Renowned for his geometric compositions and conceptual art imagery, Australian photographer Brad Walls has turned his attention to the humble squash court, creating a dramatic series that plays on the symmetry and lines of the space.
In Vacant, the idea was born after visiting a squash court he used to play at in high school. "I was intrigued by the vast empty space and linework of the court," he explains. "I was hooked. As an artist, you are trying to push your work to the next level, finding new scenes and testing the limits. A 20-square-metre box using a drone was the next challenge. I was bound to crash."
Through the series, Walls created a "pure, clinical, retrofuturistic theme", using white and pops of red to "combat the claustrophobic nature of a squash court". He deliberately filled the space with as much white as possible, including the model's wardrobe, to avoid the scenes becoming too "boxed in". The wardrobe is used to contrast against the '80s retro nature of the squash court. "I've always enjoyed Retrofuturism. The tension between the future and the past is intriguing. Movies like Gattaca, Blade Runner and Beyond the Black Rainbow have been pivotal in my understanding of the genre," he says.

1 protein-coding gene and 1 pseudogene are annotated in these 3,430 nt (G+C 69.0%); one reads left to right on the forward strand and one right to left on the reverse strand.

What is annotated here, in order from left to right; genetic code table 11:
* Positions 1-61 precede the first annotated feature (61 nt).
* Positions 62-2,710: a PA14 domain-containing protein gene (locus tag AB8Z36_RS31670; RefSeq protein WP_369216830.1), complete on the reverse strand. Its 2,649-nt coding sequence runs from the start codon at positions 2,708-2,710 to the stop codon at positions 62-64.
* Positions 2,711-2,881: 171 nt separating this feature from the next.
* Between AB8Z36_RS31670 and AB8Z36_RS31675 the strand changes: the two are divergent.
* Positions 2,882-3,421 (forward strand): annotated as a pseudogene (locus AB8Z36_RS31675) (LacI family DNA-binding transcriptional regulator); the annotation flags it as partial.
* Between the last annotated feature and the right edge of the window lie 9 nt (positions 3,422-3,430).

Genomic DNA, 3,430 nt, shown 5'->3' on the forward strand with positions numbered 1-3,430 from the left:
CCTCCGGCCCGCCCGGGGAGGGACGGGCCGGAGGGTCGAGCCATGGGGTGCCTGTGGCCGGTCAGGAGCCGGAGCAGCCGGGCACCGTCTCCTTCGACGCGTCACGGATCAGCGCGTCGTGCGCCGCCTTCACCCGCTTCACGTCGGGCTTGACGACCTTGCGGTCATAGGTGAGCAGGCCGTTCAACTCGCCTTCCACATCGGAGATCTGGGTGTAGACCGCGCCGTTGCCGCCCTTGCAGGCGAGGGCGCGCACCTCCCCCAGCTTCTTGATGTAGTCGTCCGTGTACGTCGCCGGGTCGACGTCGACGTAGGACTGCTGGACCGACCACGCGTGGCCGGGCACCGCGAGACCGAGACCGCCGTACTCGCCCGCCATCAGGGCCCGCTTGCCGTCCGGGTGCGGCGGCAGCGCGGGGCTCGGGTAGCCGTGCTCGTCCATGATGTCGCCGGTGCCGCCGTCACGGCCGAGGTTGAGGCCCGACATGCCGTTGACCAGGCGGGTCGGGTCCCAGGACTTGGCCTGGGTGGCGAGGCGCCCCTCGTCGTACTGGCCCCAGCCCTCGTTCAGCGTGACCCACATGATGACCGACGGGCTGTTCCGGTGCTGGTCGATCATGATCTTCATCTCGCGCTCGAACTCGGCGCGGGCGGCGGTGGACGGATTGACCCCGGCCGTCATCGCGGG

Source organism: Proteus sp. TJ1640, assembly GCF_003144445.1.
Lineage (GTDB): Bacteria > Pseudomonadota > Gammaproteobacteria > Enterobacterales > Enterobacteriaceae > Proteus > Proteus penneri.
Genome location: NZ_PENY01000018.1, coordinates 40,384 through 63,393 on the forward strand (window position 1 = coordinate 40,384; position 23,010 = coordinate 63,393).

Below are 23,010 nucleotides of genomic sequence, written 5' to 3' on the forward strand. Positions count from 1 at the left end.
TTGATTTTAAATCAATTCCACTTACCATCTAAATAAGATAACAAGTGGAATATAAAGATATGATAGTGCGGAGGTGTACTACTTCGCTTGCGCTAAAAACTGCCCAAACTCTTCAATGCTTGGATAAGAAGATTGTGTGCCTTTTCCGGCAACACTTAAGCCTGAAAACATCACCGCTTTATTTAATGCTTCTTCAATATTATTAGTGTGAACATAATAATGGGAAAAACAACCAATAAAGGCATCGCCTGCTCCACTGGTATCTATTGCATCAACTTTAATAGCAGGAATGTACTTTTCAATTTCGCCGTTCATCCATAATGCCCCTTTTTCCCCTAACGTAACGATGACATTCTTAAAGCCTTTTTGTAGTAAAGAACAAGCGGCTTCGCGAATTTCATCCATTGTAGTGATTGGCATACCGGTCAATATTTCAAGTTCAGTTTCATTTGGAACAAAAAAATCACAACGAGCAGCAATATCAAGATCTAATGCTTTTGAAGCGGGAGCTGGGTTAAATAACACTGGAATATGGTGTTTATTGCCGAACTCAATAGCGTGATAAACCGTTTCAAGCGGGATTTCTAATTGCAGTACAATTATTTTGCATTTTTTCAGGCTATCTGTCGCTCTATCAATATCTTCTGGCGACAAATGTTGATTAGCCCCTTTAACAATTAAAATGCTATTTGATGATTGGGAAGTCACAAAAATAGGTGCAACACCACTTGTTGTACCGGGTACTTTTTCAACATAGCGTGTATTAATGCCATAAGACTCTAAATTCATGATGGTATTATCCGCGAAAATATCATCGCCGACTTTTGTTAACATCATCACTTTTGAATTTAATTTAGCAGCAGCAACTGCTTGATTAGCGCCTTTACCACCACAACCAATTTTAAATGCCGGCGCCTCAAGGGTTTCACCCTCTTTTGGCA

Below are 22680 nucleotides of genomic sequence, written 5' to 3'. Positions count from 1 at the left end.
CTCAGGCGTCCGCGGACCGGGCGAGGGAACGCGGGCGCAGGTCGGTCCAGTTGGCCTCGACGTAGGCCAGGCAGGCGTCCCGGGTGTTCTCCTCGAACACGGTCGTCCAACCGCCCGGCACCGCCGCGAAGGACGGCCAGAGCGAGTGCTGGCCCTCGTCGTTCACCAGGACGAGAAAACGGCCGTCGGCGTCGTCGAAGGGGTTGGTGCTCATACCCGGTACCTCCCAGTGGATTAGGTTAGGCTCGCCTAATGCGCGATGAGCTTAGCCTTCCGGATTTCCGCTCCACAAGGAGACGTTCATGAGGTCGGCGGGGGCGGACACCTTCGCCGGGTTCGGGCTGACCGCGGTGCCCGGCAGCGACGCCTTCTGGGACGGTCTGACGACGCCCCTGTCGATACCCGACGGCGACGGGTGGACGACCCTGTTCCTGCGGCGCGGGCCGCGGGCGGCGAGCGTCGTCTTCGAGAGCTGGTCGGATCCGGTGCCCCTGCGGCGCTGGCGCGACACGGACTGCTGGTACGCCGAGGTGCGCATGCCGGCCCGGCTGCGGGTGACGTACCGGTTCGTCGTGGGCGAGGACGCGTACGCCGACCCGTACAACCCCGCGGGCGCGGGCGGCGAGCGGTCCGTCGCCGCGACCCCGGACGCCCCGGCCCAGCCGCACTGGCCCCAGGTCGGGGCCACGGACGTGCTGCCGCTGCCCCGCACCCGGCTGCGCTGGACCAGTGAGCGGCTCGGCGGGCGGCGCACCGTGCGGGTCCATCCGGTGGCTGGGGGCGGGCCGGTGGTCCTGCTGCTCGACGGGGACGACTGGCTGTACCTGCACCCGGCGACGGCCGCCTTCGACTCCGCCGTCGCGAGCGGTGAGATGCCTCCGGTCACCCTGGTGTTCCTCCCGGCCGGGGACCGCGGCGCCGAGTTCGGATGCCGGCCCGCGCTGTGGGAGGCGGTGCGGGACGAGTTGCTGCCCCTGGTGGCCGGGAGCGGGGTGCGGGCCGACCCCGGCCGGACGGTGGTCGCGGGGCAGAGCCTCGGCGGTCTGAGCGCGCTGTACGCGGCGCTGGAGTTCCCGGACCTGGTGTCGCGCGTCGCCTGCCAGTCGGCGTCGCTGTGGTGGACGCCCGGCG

Just like other projects by Walls, the images enjoy a similar choreographic style, opting for mid-movement static poses. "The movement direction is intended to be artificially detached from the environment," he adds. "They tell a story, but I don't want to give the whole story away – I like the idea of seduction within my work."
The photographs also play on duplicity, symmetry of figures, and negative space in what has become a trademark style for Walls. "Geometry provides a hint at consistency in an ever-inconsistent world. Innately, humans are drawn to it. Me, maybe more so."
If you like this creative approach, Walls is set to publish his first book this October, Pools From Above. It can be pre-ordered from all major bookstores worldwide. Find out where to buy at bradscanvas.com.